This documentation is relevant to version 1.0 of the assembler and version 1.1 of the virtual machine.
WNCW is inspired by Core War, a programming game with an assembly-like language. There are some differences between the two, however. For example, in Core War, each instruction is a unit in memory and addresses refer to a specific instruction. WNCW adopts a more traditional bytecode approach where instructions have varied lengths and addresses refer to a specific byte or word. (WNCW does keep the relative addressing and modulo arithmetic of Core War, however.)
The virtual machine consists of 65536 bytes of memory and a number of warriors. Each warrior has 256 bytes of pspace (a concept from Core War) and up to 256 processes, each with their own instruction pointer. Each warrior has an "active" process. On each step, each warrior executes one instruction in their active process and then, if the instruction pointer has not been modified, advances it to the start of the next instruction. The active process for the warriors next turn is then set to the next process. This repeats until there is only one warrior with processes alive, at which point this warrior is declared the winner.
Each instruction is put one after the other. The first byte consists of a so-called "opcode", with the top half being flags, explained later, and the bottom half specifying the operation to perform. Next is the destination field. Depending on the flags, this can be one or two bytes long. Next is the source field, if the operation has one. Again, this can be one or two bytes long depending on the flags.
The flags are as follows: 0x80 - destination reference; 0x40 - destination private; 0x20 - source reference; 0x10 - source private. If a field's private flag is set, that field is one byte and that input (or output) is the word in pspace at that absolute address. Otherwise, the field is two bytes and the input (or output) is the field. Additionally, if the field's reference flag is set, the input is added to the address of the instruction's opcode and that becomes the address of the input (or output).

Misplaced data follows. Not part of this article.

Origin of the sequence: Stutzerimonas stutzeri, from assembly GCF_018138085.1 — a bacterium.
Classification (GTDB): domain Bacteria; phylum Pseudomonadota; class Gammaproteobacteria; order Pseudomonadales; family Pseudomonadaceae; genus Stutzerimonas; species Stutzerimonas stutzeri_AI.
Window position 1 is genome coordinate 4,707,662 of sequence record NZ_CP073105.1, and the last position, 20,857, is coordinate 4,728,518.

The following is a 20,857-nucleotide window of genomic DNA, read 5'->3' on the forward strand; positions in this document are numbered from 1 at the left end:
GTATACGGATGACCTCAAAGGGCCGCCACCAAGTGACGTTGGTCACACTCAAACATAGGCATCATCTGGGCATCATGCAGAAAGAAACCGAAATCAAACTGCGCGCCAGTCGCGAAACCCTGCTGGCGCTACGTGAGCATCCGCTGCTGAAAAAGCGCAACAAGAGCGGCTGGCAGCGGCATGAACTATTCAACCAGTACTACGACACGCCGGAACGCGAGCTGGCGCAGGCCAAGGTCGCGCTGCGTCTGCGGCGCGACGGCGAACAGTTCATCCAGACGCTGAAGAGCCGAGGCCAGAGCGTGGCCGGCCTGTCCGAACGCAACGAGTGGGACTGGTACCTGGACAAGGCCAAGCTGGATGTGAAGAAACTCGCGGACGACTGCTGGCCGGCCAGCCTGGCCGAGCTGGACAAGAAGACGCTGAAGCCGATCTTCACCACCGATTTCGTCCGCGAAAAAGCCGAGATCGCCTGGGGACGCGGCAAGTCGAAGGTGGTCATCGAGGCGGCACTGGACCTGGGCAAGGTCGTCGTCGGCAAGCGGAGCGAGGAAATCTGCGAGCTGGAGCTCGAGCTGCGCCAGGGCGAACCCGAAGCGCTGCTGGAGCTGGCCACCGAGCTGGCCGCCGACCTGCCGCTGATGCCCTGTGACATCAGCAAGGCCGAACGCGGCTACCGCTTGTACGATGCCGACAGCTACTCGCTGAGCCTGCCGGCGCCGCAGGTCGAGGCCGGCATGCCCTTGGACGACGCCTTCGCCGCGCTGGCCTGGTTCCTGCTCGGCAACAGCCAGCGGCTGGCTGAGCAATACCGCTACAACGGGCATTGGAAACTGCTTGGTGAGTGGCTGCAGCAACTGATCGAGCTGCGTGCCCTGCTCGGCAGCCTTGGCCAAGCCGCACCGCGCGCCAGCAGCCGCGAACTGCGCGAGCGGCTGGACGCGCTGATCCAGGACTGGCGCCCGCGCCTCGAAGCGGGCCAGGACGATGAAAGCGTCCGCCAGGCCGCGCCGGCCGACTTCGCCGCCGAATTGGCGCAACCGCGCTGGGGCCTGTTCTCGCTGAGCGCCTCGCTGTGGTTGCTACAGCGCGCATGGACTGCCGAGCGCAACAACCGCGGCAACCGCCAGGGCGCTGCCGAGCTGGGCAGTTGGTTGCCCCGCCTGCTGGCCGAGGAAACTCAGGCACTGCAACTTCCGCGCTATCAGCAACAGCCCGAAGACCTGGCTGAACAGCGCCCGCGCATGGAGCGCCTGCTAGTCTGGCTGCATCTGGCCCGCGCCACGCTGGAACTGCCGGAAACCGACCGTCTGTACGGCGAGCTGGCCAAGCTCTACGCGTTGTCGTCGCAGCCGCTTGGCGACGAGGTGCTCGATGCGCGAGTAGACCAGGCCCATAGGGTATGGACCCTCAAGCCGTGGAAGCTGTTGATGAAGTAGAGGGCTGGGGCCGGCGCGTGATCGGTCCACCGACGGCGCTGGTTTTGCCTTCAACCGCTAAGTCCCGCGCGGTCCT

The operations are as folows: (Note that all arithmetic in WNCW is modulo 65536.)
The assembly format used features one instruction on each line in the format
op destination, source or
op destination. Labels, beginning with a colon, can go either before the instruction on the same line, or on their own line. Lines starting with a hash are ignored. A line consisting of comma-separated integers (in decimal) are interpreted as bytes to put into the bytecode at that point. (This takes the place of
dat in Core War.)
A tilde before a field indicates the private flag for that field. Brackets (
]) around a field (and the tilde, if applicable) indicate the reference flag for that field. When the private flag is set, the field's value must be a constant integer from 0 to 255. Otherwise, it can be any number of constant integers or labels (without colons) added or subtracted together. If a label has
.src after it, it points to that instruction's destination or source field, respectively. Otherwise, it points to the opcode. Don't forget that all arithmetic in WNCW is modulo 65536.
The operations are as follows:
Samples can be found here.
If the virtual machine is compiled with
#define VIS, it opens a window when you run it. In this window, each 4x4 pixel area represents a byte of memory, left to right then up to down. When a warrior writes to a byte, an X is written there in the window. When a byte is read, a dot is written there in the window. The instruction a process will execute on the next step has a block written to the opcode byte in the window. When a process dies, two parallel horizontal lines are written to the last opcode byte it executed in the window.
Each warrior has its own color, as seen in the following list: (Anything past the length of this list will either have a garbage color or cause the virtual machine to crash.)
When the interrupt signal is sent to the virtual machine (ctrl + c in the console), it will enter a debug mode. In this state, the virtual machine pauses, and allows you to examine the memory. You can type in an address (in hexadecimal) and it will tell you the contents of the next sixteen bytes, as well as a dissassembly of those bytes. After each examination, the virtual machine is stepped one instruction for each warrior. To exit the debug mode, simply enter
0xffff as the address.
The latest version of the assembler is version 1.0.0 and the latest version of the virtual machine is version 1.1.0. Both of those files contain instructions on how to compile and use them. Older versions can be found in this directory. If you write any cool WNCW-related things (like an evolver or some wrapper scripts), please email me and I will include links to them in this section.
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